The Progressive


A project of Common Dreams

For Immediate Release

Elizabeth Fleming, (727) 410-0455 or Laurie Macdonald, Defenders of Wildlife, (727) 580-9585
Miyoko Sakashita, Center for Biological Diversity, (415) 436-9682 x 308
Eric Glitzenstein, Wildlife Advocacy Project, (202) 588-5206
Pat Rose or Katie Tripp, Save the Manatee Club, (407) 539-0990

Feds Agree With Conservationists That Endangered Florida Manatees Need More Habitat Protection, But Indefinitely Delay Protection


The U.S. Fish and Wildlife Service announced today that new
critical habitat protections are warranted for Florida's endangered manatee
but the agency will wait for increased funding before it takes action.
The notice, published in today's Federal Register, comes in response to
a petition to revise the manatee's critical habitat filed by Defenders
of Wildlife, the Center for Biological Diversity, Save the Manatee
Club, and the Wildlife Advocacy Project. According to the petition,
revised habitat protections are warranted based on a vast body of
science developed over the past three decades, which has better
identified the areas essential to the survival and recovery of manatees
as well as the important features of each area.

we are pleased that the Service has again acknowledged the Florida
manatee's need for updated protections, the fact remains that this
acknowledgment won't actually help the species," said Patti Thompson, a
leading manatee biologist and co-author of the petition for the
Wildlife Advocacy Project. "We stand by the science in our petition and
we stand by our call for prompt action to protect this iconic Florida

The Florida manatee was one of the first
species listed under the Endangered Species Act and among the first to
have critical habitat designated for protection. These protections
have helped slow the decline of manatees and promoted their
conservation, but manatees still face a host of threats, and new
habitat protections are urgently needed.

decision to withhold critical habitat protections puts the Florida
manatee in an administrative purgatory," said Miyoko Sakashita, oceans
director at the Center for Biological Diversity. "Endangered species
don't have much time to wait for bureaucracy, and the last stand of
precious habitat may be developed or destroyed while manatees await
needed protections."

Manatee habitat is threatened
by a variety of factors: coastal development, propeller scarring and
seagrass damage, dams and other water-control structures, and pollution
and marine debris such as derelict fishing gear. According to the U.S.
Fish and Wildlife Service, more than seven times the sustainable level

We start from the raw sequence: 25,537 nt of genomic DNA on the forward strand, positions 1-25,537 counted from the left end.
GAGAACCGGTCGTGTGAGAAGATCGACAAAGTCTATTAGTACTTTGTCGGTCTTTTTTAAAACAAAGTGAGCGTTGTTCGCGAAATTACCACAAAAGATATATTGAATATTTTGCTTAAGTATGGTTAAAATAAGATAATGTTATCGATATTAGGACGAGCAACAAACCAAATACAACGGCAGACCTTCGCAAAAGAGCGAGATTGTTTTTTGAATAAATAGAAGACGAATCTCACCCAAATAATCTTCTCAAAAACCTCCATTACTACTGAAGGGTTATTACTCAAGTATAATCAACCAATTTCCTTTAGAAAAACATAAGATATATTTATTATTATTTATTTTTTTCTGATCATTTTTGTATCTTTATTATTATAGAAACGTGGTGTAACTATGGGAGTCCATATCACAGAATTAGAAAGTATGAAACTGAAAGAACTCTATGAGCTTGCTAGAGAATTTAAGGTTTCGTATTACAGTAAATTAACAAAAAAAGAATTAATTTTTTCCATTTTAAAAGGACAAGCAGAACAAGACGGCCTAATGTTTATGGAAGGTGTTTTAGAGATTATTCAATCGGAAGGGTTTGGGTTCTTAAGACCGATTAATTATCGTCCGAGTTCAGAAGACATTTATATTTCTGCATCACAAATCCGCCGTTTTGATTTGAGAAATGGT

of Florida's manatees are killed each year by human activities,
including vessel collisions. This past year was an especially deadly
one for the Florida manatee - setting a new record with 429 manatee
deaths in state waters. Records were set for cold stress-related
deaths (56), watercraft-related fatalities (97), and 114 newborn

"Actions speak louder than words, and for
the Florida manatee, inaction will undoubtedly mean further delay in
recovering this species. With this year's record deaths and looming
threats, the species clearly needs all the help it can get," said
Elizabeth Fleming, Florida representative for Defenders of Wildlife.

is at stake regarding the appropriate designation and protection of the
endangered manatee's critical habitat, upon which countless other
sensitive aquatic species also depend for their very existence," said
Patrick Rose, Save the Manatee Club executive director. "We are
committed to working with the U.S. Fish and Wildlife Service to ensure
that the money is found to both update the designation and to reduce
the out of control, record-breaking watercraft and total mortality that
manatees endured during 2009."

Today's announcement
means that the Fish and Wildlife Service, despite recognizing that
critical habitat designation would benefit the conservation of
Florida's endangered manatee, will most likely put off any action

"With manatee deaths at an all-time
high, it is unfortunate that the Service has relegated this vitally
important rulemaking to the backburner indefinitely," said Eric
Glitzenstein, president at Wildlife Advocacy Project. "The Service
should instead be embracing it as an important opportunity to stem the
ever-increasing tide of manatee moralities and injuries."